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Born educator - Thusitha de Silva, China Daily
Dipak C. Jain says he spends more time in air than on ground, jokingly referring to the United Airlines and American Airlines as being his home. His travels are making him feel more and more like a global citizen, which resonates well with his job. Jain is the dean of INSEAD (Institut Europeen d’Administration des Affaires)...

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Naya Raipur for a new Kabul - Sahar Khan, India Today
The road to Pandharpur - Srinath Perur, Hindu
Word in progress - Indira Kannan, Financial Express
In the name of Amma - Indulekha Aravind, Business Standard
US names mountain after Indian scientist - Financial Express
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Son clears UPSC, Modi praise icing on cake for PMO Gr D staffer - Pragya Kaushika, Indian Express
Kashmiri Pandits: The return of the native - Namita Kohli, Hindustan Times
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Several things emerge from Jusitce Katju's revelation. The first is the cravenness of the Congress, which chose to favour power over probity in public life. Keeping a few crooked judges in hock was apparently a small price to pay to serve a full term in office. Second, Katju's allegations, if true, cast the three successive chief justices — Lahoti, Sabharwal and Balakrishnan — in very poor light. At least two of them knew what the IB's findings said about the crooked judge, but chose to overlook it, presumably to curry favour with the ruling government. So much for the independence of the judiciary from the executive. After this episode, it is clear that this independence exists mostly in the breach, and serving judges facing retirement are prone to lean the way of the government to ensure plum post-retirement posts for themselves.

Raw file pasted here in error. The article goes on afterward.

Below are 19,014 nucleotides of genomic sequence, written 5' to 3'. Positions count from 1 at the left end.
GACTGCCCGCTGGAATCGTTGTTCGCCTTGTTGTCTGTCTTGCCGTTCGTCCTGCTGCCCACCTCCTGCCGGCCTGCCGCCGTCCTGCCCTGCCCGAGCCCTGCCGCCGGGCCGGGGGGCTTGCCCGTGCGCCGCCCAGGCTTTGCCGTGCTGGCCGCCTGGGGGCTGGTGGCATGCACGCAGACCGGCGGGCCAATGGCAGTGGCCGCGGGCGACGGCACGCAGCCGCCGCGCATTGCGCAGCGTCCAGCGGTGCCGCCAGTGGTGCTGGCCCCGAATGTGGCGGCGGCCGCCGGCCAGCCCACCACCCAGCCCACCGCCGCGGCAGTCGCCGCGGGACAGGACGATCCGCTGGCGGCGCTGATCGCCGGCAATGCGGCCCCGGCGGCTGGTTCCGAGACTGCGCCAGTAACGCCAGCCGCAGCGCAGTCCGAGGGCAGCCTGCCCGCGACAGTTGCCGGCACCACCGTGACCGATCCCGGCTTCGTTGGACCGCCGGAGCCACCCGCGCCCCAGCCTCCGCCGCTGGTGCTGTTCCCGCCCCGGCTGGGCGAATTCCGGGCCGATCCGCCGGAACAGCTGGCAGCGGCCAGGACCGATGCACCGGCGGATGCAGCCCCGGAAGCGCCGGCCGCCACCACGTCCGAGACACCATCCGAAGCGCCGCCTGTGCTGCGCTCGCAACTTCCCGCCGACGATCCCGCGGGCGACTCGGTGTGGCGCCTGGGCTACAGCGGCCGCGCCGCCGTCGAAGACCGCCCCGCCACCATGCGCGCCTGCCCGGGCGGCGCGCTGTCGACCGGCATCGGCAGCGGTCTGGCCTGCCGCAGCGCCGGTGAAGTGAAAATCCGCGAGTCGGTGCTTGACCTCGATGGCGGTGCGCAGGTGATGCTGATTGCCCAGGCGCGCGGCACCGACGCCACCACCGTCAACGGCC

Editorial, Economic Times

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